The board of directors of public companies set dividends for common stocks. How the company is performing and how much it wants to incentivize shareholders to hold onto the stock can determine whether it raises, reduces, or eliminates the dividend entirely. However, preferred stocks are issued with dividends at a stated rate that are usually higher than dividends on the common stock of the same company. With that said, these dividends are not guaranteed.

Some preferreds are cumulative. This means that when the issuing company cannot pay dividends to preferred shareholders, they can postpone the payment until the company is healthier. If the company misses a cumulative preferred dividend payment, that dividend is said to be in arrears and must be paid in full prior to any payment whatsoever of common dividends. Conversely, for non-cumulative preferreds, the company can skip a dividend payment entirely without any further obligations. However, the downside for the company in doing this is that it makes it more challenging to raise money in the future.

Preferred stocks may also have an added provision that they can be converted for common shares. This is referred to as the stock being convertible -- meaning it can be 'converted' for a specified number of common shares at a predetermined price known as the conversion price. The upside to convertibility for investors is that you get increased income with preferreds and upside potential beyond the conversion price. However, this usually means these preferreds come with lower dividend rates than other preferred stock offerings of the same company.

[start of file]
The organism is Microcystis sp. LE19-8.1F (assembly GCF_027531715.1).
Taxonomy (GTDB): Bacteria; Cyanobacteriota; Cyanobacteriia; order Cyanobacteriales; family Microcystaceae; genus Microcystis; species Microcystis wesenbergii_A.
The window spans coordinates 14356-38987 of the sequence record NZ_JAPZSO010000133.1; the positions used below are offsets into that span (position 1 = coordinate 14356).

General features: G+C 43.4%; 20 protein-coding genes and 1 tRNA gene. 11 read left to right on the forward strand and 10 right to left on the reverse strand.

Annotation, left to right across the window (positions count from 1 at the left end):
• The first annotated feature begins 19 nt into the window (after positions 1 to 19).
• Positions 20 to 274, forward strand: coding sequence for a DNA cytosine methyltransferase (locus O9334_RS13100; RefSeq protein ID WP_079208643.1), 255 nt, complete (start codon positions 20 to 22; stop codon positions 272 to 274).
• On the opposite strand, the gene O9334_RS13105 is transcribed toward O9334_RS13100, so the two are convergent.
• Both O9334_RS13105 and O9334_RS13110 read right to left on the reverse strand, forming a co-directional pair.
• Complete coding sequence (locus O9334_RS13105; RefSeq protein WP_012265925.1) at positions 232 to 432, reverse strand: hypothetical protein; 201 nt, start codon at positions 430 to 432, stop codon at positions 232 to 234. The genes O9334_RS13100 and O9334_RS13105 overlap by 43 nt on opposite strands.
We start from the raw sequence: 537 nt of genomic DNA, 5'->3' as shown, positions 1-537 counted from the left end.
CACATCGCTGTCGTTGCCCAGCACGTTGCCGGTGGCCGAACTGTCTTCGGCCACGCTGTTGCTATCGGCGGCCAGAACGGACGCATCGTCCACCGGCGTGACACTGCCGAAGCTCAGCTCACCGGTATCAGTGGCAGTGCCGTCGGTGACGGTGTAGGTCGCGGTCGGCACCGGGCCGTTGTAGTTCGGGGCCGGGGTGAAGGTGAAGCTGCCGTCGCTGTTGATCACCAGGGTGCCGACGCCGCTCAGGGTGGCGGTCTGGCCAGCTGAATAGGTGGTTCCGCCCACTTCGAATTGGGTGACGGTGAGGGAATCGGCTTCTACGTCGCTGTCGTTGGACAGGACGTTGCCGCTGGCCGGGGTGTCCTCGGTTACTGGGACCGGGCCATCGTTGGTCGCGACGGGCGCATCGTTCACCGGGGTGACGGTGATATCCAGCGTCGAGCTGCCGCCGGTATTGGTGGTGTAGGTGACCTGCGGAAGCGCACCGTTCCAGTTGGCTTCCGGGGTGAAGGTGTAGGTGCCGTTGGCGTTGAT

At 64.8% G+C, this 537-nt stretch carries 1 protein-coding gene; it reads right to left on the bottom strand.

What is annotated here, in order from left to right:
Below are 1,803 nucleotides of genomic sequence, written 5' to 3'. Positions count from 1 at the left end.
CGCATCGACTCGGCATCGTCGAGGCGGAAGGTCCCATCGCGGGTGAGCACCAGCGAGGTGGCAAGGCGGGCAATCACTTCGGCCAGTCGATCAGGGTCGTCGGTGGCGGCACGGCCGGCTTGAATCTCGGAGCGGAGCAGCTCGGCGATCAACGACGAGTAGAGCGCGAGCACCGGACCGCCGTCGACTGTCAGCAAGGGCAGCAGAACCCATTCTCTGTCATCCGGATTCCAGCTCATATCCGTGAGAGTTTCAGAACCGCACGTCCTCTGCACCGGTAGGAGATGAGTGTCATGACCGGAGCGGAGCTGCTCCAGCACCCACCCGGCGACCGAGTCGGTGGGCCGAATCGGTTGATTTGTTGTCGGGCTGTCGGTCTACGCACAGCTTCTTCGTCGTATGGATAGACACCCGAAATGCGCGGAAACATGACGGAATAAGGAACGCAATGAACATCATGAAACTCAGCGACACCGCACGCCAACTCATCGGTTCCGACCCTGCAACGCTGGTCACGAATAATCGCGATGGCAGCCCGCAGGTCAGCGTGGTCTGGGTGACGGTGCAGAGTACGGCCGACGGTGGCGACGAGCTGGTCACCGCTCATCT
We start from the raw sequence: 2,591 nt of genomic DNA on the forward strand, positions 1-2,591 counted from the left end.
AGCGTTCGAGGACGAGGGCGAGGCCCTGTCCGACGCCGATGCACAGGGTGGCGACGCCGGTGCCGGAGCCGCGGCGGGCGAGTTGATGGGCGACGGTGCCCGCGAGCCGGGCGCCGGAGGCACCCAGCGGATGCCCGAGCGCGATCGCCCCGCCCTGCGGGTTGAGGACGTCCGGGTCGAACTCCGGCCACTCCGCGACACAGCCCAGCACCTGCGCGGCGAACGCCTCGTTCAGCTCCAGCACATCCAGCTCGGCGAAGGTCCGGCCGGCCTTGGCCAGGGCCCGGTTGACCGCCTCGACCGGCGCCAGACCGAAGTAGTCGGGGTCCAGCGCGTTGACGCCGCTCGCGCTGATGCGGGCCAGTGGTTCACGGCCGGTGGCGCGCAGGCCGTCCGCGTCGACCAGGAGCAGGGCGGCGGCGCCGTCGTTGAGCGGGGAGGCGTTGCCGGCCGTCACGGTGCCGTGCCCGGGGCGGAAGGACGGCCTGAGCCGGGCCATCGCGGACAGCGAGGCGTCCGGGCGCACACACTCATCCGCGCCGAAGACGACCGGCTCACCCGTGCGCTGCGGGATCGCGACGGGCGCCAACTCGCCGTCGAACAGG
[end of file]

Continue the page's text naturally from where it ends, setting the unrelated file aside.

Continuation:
Similar to bonds, a corporation may have more than one offering of preferreds. Each preferred will likely have different features (i.e., different yields, callability, convertibility). Moreover, most preferreds (especially preferreds of larger companies) are issued with a credit rating based on the company's creditworthiness. These securities are rated by independent companies, the most well-known of which are Moody's and Standard and Poors.

Preferred Stock vs. Common Stock vs. Bonds

Preferred Stock

Common Stock


Ownership Stake in the Company




Upside Growth Potential

Limited, unless convertible or bought below par.


Limited, unless convertible or bought below par.

Risk (of the same company)




Voting Rights




Priority in the Event of Bankruptcy

Paid out after bondholders and before common shareholders.

Lowest. Paid out last if funds remain after paying back bond and preferred holders.

Highest. Paid out before preferred and common shareholders.

Dividends/ Interest

Stated dividends, often with higher yields than bonds and common stocks of the same company.

Many companies pay little or no common dividends.

Stated interest payments that must be paid prior to the payment of any dividends.

Final Thoughts

Most companies do not issue shares of preferred stock, so their market is relatively small. They can be purchased in most investment accounts and can be beneficial for individuals who need current income. There are some industries where they are more customary, including financial institutions (like banks and insurance companies), utilities, and real estate investment trusts (REITs). Investors can further diversify their portfolios by purchasing exchange-traded funds (ETFs) or mutual funds that purchase many preferred stocks, which gives you the advantage of buying a professionally managed pool of preferred stocks rather than taking the investment risk of just one offering.